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August 22, 2019

Education Technology: A Component, Not a Cure All – Part 1

MHT Partners  | Education Investment Bank

Schools have increasingly migrated away from traditional classrooms in favor of digital classrooms, given the fact that technology has inserted itself into nearly all aspects of human life. Educators view classroom technology to creatively engage students in course content, as it offers personalized learning opportunities rather than a “one-size-fits-all” solution. The combination of flipped classrooms, access to online content, and data that allows teachers to access student performance in real time creates an ideal, tailored learning environment. The implementation of tailored learning supports the idea of “learner variability,” a concept defined by Digital Promise, a top tier education non-profit that works at the intersection of education leaders, researchers, and technology developers to improve learning opportunities for all through the operative use of education technology. The science behind learner variability studies the range of cognitive, social, emotional, and psychological skills that each individual student brings into the classroom. Some students breeze through traditional curriculum, have prospering social skills, and benefit from a stable support system and home life. Other students may require more guidance in order to retain and regurgitate educational content, lack natural social skills, and have a chaotic home life . Digital Promise concludes that each of these intrinsic aspects must be considered to effectively customize learning and to build effective learning solutions and curriculums for students.

The 2008 published book, “Disrupting Class,” optimistically predicted that 50% of all high school courses in 2019 would be digital. While the numbers aren’t quite there, they are certainly moving in that direction. Nearly 35% of teachers say they utilize technology in education daily, and another 23% say they use it most days1. Technology implementation is moving in the right direction; however, the most important question to consider is whether students are reaping the benefits classroom technology is intended to provide. Research conducted by Digital Promise suggests an unfortunate answer: NO. Nearly 65% of the public believes that students are not reaching high levels of educational achievement, while only 35% think schools are adequately addressing the underlying issues that would spark growth in educational achievement. In addition, only 20% of the general public, 31% of parents, and 39% of the teachers believe schools “regularly and effectively tailor instruction to meet the needs of individual students” despite the advancement and availability of education technology(1). These statistics suggest that the application of technology in education has been ineffective.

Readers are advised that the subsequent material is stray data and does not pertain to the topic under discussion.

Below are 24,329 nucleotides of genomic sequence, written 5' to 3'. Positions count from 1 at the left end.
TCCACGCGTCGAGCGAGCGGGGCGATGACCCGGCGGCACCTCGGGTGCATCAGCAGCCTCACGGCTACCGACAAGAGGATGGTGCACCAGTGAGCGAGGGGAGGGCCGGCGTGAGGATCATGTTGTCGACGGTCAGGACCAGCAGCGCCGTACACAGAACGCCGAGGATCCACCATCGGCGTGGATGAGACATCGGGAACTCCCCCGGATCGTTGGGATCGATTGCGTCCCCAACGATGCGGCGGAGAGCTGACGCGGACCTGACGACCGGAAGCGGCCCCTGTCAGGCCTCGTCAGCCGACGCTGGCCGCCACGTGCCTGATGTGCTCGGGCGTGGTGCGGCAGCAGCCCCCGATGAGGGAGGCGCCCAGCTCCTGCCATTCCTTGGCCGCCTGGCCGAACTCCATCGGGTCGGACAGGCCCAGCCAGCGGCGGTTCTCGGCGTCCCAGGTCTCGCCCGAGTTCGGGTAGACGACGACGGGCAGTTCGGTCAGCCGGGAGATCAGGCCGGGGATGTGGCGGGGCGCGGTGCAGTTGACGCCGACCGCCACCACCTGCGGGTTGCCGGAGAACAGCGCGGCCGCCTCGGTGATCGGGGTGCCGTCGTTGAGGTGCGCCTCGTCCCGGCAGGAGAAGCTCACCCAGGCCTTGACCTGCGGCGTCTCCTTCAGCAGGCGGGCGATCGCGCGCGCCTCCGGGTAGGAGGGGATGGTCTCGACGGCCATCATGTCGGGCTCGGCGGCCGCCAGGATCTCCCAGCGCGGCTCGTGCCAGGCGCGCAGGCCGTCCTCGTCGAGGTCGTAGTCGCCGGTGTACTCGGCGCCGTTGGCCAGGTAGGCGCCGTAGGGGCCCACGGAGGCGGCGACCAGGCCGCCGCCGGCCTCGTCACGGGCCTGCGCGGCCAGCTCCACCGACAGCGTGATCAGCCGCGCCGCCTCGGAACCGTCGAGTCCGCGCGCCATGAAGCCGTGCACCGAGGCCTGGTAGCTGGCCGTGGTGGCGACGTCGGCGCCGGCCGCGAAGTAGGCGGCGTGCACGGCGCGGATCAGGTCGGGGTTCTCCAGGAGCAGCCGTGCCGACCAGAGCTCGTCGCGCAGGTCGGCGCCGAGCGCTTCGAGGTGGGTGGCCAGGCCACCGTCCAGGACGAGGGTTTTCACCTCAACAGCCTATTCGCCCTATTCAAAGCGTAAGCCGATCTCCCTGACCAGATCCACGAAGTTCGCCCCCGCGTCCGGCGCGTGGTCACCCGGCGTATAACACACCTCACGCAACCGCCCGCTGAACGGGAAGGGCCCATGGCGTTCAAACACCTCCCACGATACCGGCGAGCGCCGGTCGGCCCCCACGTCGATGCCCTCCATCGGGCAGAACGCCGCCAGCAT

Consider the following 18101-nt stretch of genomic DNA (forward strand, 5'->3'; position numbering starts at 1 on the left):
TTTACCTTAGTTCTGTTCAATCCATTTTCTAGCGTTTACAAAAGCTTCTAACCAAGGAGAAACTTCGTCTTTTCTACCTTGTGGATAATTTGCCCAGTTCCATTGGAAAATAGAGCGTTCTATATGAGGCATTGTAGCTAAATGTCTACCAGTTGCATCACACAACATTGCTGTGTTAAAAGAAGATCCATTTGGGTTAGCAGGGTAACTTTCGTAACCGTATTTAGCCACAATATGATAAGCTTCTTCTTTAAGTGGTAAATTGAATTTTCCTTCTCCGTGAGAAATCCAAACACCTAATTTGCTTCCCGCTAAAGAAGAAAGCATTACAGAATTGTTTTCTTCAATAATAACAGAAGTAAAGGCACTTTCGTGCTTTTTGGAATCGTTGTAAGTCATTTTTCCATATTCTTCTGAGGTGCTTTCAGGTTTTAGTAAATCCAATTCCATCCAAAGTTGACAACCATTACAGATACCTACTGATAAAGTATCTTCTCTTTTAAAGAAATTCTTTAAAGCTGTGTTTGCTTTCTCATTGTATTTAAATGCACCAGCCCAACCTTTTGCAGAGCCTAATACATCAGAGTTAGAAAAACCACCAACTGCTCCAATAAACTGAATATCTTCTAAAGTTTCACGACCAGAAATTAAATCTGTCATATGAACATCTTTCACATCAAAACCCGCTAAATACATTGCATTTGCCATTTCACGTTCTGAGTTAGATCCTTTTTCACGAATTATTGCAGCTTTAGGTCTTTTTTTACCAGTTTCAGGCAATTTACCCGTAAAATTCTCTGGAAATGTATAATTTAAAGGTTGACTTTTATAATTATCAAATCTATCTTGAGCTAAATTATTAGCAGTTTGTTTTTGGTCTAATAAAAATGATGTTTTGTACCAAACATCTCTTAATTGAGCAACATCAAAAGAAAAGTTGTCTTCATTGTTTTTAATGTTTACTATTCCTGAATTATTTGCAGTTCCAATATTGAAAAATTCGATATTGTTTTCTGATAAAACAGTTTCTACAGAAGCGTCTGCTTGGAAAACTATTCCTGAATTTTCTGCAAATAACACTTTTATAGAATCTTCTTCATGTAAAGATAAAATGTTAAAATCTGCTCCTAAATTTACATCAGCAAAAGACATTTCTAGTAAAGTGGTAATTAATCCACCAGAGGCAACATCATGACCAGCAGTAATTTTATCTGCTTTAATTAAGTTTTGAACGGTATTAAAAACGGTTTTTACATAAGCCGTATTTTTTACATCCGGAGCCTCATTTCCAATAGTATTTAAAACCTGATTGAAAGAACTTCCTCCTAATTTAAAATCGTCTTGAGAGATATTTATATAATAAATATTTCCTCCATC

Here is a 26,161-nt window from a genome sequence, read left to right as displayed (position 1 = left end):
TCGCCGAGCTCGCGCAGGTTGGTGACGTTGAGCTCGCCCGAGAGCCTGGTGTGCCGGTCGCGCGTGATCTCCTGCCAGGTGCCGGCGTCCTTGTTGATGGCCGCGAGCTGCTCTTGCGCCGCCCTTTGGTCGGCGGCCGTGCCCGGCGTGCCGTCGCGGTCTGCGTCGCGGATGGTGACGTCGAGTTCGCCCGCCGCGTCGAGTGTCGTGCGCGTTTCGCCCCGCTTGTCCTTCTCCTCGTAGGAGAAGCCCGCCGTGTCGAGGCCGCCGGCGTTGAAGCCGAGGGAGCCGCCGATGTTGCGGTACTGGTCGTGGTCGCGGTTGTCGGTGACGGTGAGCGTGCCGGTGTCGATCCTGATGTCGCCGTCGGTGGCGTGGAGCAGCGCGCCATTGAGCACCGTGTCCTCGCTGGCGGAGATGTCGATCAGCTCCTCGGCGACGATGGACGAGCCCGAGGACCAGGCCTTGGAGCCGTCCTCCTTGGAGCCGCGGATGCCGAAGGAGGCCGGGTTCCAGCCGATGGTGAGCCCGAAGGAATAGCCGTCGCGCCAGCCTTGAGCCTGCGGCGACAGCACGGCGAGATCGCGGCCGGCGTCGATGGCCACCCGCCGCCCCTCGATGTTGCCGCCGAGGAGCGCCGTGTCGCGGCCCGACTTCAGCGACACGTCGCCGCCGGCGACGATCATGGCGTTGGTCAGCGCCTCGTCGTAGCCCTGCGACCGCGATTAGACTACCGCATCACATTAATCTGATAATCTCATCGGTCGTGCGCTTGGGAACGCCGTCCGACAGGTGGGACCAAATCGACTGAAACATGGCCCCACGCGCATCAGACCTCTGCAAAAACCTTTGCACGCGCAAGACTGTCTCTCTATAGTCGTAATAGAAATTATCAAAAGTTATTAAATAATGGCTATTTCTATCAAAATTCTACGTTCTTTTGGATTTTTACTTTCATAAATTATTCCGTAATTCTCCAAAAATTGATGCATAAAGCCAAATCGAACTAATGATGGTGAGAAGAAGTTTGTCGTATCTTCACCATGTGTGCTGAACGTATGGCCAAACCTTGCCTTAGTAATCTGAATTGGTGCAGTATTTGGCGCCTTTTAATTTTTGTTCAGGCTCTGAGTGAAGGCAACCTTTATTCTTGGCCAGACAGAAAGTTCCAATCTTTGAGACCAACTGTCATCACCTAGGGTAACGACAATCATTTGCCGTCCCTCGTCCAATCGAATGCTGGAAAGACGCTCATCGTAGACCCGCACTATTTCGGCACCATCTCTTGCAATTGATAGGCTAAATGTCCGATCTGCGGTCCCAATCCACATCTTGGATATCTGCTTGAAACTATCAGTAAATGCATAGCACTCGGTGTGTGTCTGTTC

To add to the discussion of inefficiency, it is apparent that ineffectiveness touches students in unequal ways. According to a survey conducted by Digital Promise, the general population not only believes education technology has been inefficient in yielding higher achievement but also believes it has mainly been ineffective for students who struggle in the classroom. In retrospect, this means that gifted students are receiving the most benefit from the technology solutions – ironic given one would think students who struggle the most would see the most academic improvement from the implementation of education technology. Academic achievement results disprove this common perception. Struggling students see education technology as an added layer of complexity to the classroom which compel them rather than propel them.

Could too much optimism create unrealistic expectations for education technology? It is safe to say that educators and schools have enthusiastically advocated for the digital classroom as a “fix all,” however, it must not be overlooked that efficacy is limited to the way technology is utilized. 80% of the general public confidently says that, if used appropriately to address the underlying issue of learner variability, these solutions will result in an upsurge in academic achievement1. But, implementing the optimal balance between traditional and digital classroom teaching is impending. The variance in academic achievement can and must be reversed. The burning question is… How?

In the next “Learning Curves” blog, we’ll discuss potential answers to this question of “how” to effectively implement education technology to both spark growth in academic achievement and close the Digital Learning Gap. Stay tuned!

[1] https://www.edsurge.com/news/2019-08-06-hype-hope-and-humblepie-for-predictions-about-digital-learning

 

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